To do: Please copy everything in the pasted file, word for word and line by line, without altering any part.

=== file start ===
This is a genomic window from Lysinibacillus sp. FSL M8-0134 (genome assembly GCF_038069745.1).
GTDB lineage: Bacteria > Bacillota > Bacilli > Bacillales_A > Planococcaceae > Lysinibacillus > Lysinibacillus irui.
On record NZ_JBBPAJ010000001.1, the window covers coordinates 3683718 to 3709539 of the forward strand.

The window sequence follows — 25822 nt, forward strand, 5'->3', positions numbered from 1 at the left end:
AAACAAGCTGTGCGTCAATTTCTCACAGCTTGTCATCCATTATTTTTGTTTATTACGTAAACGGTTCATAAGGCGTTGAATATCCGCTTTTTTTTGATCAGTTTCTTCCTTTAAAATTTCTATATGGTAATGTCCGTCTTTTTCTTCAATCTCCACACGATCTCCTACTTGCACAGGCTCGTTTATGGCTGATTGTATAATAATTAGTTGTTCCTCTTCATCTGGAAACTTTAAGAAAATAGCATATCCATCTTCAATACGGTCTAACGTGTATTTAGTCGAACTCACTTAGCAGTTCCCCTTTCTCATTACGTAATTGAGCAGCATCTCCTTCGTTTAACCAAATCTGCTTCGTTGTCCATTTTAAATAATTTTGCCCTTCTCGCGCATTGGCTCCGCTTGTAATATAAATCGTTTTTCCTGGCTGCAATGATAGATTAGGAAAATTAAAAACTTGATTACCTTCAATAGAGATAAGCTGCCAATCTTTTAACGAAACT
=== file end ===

This is a genomic window from Lysinibacillus sp. FSL M8-0134 (genome assembly GCF_038069745.1).
GTDB lineage: Bacteria > Bacillota > Bacilli > Bacillales_A > Planococcaceae > Lysinibacillus > Lysinibacillus irui.
On record NZ_JBBPAJ010000001.1, the window covers coordinates 3683718 to 3709539 of the forward strand.

The window sequence follows — 25822 nt, forward strand, 5'->3', positions numbered from 1 at the left end:
AAACAAGCTGTGCGTCAATTTCTCACAGCTTGTCATCCATTATTTTTGTTTATTACGTAAACGGTTCATAAGGCGTTGAATATCCGCTTTTTTTTGATCAGTTTCTTCCTTTAAAATTTCTATATGGTAATGTCCGTCTTTTTCTTCAATCTCCACACGATCTCCTACTTGCACAGGCTCGTTTATGGCTGATTGTATAATAATTAGTTGTTCCTCTTCATCTGGAAACTTTAAGAAAATAGCATATCCATCTTCAATACGGTCTAACGTGTATTTAGTCGAACTCACTTAGCAGTTCCCCTTTCTCATTACGTAATTGAGCAGCATCTCCTTCGTTTAACCAAATCTGCTTCGTTGTCCATTTTAAATAATTTTGCCCTTCTCGCGCATTGGCTCCGCTTGTAATATAAATCGTTTTTCCTGGCTGCAATGATAGATTAGGAAAATTAAAAACTTGATTACCTTCAATAGAGATAAGCTGCCAATCTTTTAACGAAACT